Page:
Adaptability, self-regulation key for divorcing parties
This is the eighth in a series about the ripple effect of divorce and remarriage on family systems.
Q: What are risk and resiliency factors that influence the outcome of divorce?
A: In a book titled "For Better or Worse: Divorce Reconsidered," E. Mavis Hetherington and John Kelly (2002) present facts from Hetherington's study of 1,400 families during three decades. The main focus of the study was an analysis of the risk and resiliency factors that either facilitate divorce or buffer the stress.
In the category of protective factors, one of the best assets after divorce is maturity. Under this topic, there are four qualities that are important. First is an ability to plan ahead. That entails postponing gratification and delaying big decisions during periods of confusion and uncertainty such as rushing into a new marriage quickly after a divorce. Self-regulation is self-control and is a significant protective factor in keeping emotions from clouding judgment, decreasing parenting skills and causing self-defeating behavior.
Adaptability in divorce is just as important as flexibility in marriage. These qualities make problems solvable, whereas rigidity makes problems unsolvable. Another sign of maturity is helping others. When someone feels bad, helping others helps that person feel better.
Another protective factor is autonomy. Those divorcing persons who are comfortable alone and can make independent decisions find post-divorce adjustment easier. Friends and family are important for support, but those who rely too heavily on support wear out their friends and relatives.
Along with autonomy is the importance of an internal source of control. Inner-directed persons take charge of their lives and become proactive after divorce. They open businesses, go to school and build new social networks. Those with an external locus of control are passive. They try to outlast their problems rather than solve them. Such an attitude produces feelings of helplessness and negativity, which, in turn, produces more of those feelings and creates a vicious cycle.
For some divorcing adults, religion offers a buffer from the pain of divorce and provides a strong support system. Another benefit of involvement in religious groups is that of the ethics and moral standards that are beneficial guidelines for children.
Another source of solace for divorcing adults is work. Men, in particular, derive a sense of stability and satisfaction from their work. Before divorce, women might be working part-time or intermittently, and one-third of married women with young children don't work. After divorce, women go back to school, get more challenging jobs, meet new people and generally improve their self-esteem.
Transitional support figures are helpful. These are the persons who help facilitate the change from marriage to divorce. These figures might be romantic partners or can be professional persons such as counselors, lawyers or ministers. Sometimes friends, families or coworkers can step up and assume more active roles for support during hard times.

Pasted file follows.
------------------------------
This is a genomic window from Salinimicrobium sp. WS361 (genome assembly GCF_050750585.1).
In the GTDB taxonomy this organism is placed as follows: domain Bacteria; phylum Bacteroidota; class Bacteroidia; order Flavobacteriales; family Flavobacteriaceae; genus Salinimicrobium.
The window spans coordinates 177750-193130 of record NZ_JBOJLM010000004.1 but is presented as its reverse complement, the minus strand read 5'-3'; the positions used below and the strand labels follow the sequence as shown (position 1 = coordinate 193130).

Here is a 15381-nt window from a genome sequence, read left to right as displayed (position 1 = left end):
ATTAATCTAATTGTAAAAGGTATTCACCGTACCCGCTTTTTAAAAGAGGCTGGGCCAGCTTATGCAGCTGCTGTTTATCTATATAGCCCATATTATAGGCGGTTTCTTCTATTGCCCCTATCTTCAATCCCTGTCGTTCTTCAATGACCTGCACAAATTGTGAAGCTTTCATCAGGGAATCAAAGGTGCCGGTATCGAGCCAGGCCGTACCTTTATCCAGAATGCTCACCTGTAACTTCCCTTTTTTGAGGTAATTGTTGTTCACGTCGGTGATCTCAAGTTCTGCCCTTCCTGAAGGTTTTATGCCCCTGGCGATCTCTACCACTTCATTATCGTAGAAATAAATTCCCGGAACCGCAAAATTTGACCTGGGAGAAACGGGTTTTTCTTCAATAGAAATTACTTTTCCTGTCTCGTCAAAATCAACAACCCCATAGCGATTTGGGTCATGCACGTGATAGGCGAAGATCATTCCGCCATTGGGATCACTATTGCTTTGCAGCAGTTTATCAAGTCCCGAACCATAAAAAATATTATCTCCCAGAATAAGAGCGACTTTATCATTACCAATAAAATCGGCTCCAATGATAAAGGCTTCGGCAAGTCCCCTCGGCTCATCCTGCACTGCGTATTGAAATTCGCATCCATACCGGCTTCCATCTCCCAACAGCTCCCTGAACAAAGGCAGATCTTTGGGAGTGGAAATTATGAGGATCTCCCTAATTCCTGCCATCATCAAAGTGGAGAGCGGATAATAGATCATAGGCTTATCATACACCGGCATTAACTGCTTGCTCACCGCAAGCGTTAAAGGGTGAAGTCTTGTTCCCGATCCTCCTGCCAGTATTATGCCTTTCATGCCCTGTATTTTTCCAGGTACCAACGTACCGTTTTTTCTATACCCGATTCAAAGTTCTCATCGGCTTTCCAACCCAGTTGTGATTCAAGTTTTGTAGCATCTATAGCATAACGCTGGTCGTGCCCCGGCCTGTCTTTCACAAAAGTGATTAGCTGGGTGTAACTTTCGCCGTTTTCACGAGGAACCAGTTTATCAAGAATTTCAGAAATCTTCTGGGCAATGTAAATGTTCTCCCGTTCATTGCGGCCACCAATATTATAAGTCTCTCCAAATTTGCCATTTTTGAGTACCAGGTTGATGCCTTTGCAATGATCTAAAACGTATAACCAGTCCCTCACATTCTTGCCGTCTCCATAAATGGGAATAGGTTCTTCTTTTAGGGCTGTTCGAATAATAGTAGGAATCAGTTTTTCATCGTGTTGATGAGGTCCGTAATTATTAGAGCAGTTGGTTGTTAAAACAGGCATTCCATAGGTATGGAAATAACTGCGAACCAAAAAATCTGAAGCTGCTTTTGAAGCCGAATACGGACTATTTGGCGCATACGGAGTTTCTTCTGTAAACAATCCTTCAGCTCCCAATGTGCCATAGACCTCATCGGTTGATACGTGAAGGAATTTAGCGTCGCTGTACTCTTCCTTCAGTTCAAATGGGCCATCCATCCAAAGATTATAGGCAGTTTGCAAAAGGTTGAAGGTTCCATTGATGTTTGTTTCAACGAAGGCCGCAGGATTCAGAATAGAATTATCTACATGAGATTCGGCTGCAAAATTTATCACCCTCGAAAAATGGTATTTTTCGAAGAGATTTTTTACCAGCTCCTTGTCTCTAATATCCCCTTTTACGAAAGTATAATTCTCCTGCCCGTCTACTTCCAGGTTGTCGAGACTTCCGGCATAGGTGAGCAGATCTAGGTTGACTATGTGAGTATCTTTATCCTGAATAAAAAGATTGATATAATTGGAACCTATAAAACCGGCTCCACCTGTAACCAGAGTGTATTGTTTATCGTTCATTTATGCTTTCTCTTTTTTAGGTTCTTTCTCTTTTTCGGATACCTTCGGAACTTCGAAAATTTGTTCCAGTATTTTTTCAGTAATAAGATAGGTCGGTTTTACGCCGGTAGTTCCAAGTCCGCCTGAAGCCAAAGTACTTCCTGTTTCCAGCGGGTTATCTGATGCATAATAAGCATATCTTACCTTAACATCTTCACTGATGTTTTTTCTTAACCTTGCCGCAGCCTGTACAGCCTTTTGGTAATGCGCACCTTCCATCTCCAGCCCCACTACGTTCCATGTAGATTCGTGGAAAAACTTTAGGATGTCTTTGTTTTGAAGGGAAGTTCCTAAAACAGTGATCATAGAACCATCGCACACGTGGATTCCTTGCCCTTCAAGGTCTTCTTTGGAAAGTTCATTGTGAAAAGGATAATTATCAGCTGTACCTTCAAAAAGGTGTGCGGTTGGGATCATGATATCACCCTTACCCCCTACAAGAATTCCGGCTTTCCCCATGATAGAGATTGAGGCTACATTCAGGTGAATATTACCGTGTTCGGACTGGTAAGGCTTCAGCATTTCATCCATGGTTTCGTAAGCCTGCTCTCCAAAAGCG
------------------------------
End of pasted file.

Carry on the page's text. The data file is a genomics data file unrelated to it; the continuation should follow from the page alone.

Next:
The most effective buffer for post-divorce stress is a new love relationship. This relationship counteracts depression and increases self-esteem. This development is more healing for men than women because men are more socially inept and more emotionally isolated. Women often are more emotionally and socially self-sufficient.
Hetherington's study reiterated risk factors as well as those for resiliency. A significant risk in divorce is the presence of an antisocial spouse. These persons are insensitive, impulsive, unreliable, explosive or aggressive. These spouses quarrel with family and friends, coworkers and supervisors. Violence and substance abuse often are present, and anti-social persons make their own stress because of their own pathology. These spouses do not negotiate or compromise, cannot see problems from anyone else's viewpoint and do not learn from their own mistakes.
Impulsivity means acting without thinking or considering consequences. Children with impulsive parents suffer from inconsistent parenting and moodiness. Impulsive decisions post-divorce can lead to poor decisions, such as unwise sexual encounters.
Neurotic disorders are clusters of obsessive, anxious or depressed behavior. These symptoms burn energy and precipitate feelings of helplessness that can result in a state of crisis and immobility. A common object of obsessions is the spouse a person is divorcing. The attachment can be many things, including unresolved dependency. Sometimes unresolved attachments really are love, but most are mixes of many differing emotions. However, sometimes unresolved relationships with ex-spouses do not end for years.
Cohabitation is more common after second marriages. Serial cohabitating relationships are harmful to children, and cohabitation is more difficult for children than remarriage. When long-term cohabiting partners break up, children are distressed.
Better educated adults tend to become less depressed, more satisfied with their respective lives, and better parents before and after divorce. When divorce throws women with children into poverty, they move to poor neighborhoods that have inferior resources.
A family history of antisocial behavior, alcoholism, aggression and neurotic behavior increase the risks for adult children. The adult children of divorced parents, especially women, have an increase in the rate of marital failures.
* Next week's article will focus on the effect of divorce specifically on children.
Judy Caprez is associate professor of social work at Fort Hays State University. Send your questions in care of the department of sociology and social work, Rarick Hall, FHSU.